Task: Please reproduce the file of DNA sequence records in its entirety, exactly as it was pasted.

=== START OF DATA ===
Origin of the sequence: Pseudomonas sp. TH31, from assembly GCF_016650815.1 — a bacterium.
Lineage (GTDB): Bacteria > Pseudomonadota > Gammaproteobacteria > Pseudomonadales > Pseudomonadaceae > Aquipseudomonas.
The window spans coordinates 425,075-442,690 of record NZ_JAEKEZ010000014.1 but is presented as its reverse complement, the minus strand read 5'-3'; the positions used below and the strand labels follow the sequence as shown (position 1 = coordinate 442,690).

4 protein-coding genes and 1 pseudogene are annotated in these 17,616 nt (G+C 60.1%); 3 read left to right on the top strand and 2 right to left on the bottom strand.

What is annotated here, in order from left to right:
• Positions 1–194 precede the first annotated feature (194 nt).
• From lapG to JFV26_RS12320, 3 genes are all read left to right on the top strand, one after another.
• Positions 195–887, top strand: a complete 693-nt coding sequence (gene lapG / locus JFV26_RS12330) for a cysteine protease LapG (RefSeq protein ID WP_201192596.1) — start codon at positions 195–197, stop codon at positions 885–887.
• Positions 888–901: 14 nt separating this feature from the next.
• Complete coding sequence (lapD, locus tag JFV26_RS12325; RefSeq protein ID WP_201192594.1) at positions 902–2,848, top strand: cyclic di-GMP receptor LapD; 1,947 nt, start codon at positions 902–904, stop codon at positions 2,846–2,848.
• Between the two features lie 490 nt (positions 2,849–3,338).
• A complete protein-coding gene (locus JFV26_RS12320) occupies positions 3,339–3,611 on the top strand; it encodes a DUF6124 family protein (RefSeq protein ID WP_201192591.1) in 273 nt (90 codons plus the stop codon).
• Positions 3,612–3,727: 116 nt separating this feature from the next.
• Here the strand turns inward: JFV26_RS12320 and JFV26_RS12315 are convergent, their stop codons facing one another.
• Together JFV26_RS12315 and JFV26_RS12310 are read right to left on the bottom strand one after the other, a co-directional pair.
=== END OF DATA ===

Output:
Origin of the sequence: Pseudomonas sp. TH31, from assembly GCF_016650815.1 — a bacterium.
Lineage (GTDB): Bacteria > Pseudomonadota > Gammaproteobacteria > Pseudomonadales > Pseudomonadaceae > Aquipseudomonas.
The window spans coordinates 425,075-442,690 of record NZ_JAEKEZ010000014.1 but is presented as its reverse complement, the minus strand read 5'-3'; the positions used below and the strand labels follow the sequence as shown (position 1 = coordinate 442,690).

4 protein-coding genes and 1 pseudogene are annotated in these 17,616 nt (G+C 60.1%); 3 read left to right on the top strand and 2 right to left on the bottom strand.

What is annotated here, in order from left to right:
• Positions 1–194 precede the first annotated feature (194 nt).
• From lapG to JFV26_RS12320, 3 genes are all read left to right on the top strand, one after another.
• Positions 195–887, top strand: a complete 693-nt coding sequence (gene lapG / locus JFV26_RS12330) for a cysteine protease LapG (RefSeq protein ID WP_201192596.1) — start codon at positions 195–197, stop codon at positions 885–887.
• Positions 888–901: 14 nt separating this feature from the next.
• Complete coding sequence (lapD, locus tag JFV26_RS12325; RefSeq protein ID WP_201192594.1) at positions 902–2,848, top strand: cyclic di-GMP receptor LapD; 1,947 nt, start codon at positions 902–904, stop codon at positions 2,846–2,848.
• Between the two features lie 490 nt (positions 2,849–3,338).
• A complete protein-coding gene (locus JFV26_RS12320) occupies positions 3,339–3,611 on the top strand; it encodes a DUF6124 family protein (RefSeq protein ID WP_201192591.1) in 273 nt (90 codons plus the stop codon).
• Positions 3,612–3,727: 116 nt separating this feature from the next.
• Here the strand turns inward: JFV26_RS12320 and JFV26_RS12315 are convergent, their stop codons facing one another.
• Together JFV26_RS12315 and JFV26_RS12310 are read right to left on the bottom strand one after the other, a co-directional pair.